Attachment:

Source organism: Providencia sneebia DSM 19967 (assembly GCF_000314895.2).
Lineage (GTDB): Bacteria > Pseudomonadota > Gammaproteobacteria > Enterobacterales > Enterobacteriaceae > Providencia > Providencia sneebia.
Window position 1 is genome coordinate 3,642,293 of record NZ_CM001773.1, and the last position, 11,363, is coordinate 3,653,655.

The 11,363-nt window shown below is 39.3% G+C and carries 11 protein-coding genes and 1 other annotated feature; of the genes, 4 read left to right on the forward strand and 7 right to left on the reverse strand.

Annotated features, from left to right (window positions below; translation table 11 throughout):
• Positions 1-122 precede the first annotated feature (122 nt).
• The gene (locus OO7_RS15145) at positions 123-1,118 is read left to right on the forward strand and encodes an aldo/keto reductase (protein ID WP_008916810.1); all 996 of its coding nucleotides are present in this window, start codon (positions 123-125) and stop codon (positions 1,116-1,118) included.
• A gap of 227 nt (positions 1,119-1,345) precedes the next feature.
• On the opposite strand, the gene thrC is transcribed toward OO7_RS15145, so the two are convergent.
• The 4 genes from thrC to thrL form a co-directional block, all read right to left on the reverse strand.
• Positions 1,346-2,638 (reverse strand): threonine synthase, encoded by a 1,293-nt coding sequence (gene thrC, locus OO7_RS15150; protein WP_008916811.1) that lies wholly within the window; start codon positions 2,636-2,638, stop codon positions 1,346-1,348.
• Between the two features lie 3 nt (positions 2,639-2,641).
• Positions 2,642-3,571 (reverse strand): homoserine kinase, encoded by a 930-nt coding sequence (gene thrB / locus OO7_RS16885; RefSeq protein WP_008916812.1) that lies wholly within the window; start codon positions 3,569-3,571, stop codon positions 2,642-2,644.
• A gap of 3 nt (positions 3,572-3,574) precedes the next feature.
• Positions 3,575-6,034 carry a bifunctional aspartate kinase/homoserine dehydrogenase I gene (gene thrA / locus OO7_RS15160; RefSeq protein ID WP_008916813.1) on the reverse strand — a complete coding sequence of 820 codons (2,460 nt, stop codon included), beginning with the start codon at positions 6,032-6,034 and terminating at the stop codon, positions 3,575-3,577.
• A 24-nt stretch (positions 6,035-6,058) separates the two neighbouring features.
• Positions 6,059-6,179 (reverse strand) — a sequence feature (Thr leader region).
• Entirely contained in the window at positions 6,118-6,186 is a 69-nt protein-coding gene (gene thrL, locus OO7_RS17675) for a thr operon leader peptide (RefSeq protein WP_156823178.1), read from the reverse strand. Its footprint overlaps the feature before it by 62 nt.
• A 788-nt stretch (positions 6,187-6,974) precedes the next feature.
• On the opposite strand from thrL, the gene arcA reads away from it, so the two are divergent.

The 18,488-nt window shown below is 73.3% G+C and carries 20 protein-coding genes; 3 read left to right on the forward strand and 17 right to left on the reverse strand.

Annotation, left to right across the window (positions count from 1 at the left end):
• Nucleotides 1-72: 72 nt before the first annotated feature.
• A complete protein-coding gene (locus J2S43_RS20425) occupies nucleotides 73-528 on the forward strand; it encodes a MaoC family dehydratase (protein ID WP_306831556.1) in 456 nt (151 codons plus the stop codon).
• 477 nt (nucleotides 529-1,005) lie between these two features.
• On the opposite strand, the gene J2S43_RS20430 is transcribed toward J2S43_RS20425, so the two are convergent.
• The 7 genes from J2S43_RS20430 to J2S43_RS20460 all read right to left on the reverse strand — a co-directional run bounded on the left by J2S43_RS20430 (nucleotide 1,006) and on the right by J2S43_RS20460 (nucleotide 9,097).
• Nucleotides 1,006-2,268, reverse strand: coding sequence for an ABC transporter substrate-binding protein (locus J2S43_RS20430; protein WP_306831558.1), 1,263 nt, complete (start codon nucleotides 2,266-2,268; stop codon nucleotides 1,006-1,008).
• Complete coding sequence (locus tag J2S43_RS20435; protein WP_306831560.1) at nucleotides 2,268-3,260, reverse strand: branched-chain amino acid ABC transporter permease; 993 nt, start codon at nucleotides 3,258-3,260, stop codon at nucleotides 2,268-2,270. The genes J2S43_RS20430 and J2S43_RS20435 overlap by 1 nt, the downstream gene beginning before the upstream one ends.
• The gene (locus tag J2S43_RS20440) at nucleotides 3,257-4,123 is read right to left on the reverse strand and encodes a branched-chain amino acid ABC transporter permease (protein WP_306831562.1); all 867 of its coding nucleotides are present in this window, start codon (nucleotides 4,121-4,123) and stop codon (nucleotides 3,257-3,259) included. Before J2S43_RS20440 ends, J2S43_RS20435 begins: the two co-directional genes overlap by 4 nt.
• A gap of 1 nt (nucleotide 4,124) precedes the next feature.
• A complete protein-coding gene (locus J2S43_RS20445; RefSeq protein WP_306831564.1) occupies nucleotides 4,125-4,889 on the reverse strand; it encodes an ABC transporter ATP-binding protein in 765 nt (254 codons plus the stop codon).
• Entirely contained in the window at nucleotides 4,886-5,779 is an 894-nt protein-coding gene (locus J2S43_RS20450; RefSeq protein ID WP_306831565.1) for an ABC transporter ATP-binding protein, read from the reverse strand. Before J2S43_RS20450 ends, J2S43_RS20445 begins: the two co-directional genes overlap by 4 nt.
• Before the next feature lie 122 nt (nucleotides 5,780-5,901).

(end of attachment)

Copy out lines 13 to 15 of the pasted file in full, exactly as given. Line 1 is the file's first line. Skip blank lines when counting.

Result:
• Positions 2,642-3,571 (reverse strand): homoserine kinase, encoded by a 930-nt coding sequence (gene thrB / locus OO7_RS16885; RefSeq protein WP_008916812.1) that lies wholly within the window; start codon positions 3,569-3,571, stop codon positions 2,642-2,644.
• A gap of 3 nt (positions 3,572-3,574) precedes the next feature.
• Positions 3,575-6,034 carry a bifunctional aspartate kinase/homoserine dehydrogenase I gene (gene thrA / locus OO7_RS15160; RefSeq protein ID WP_008916813.1) on the reverse strand — a complete coding sequence of 820 codons (2,460 nt, stop codon included), beginning with the start codon at positions 6,032-6,034 and terminating at the stop codon, positions 3,575-3,577.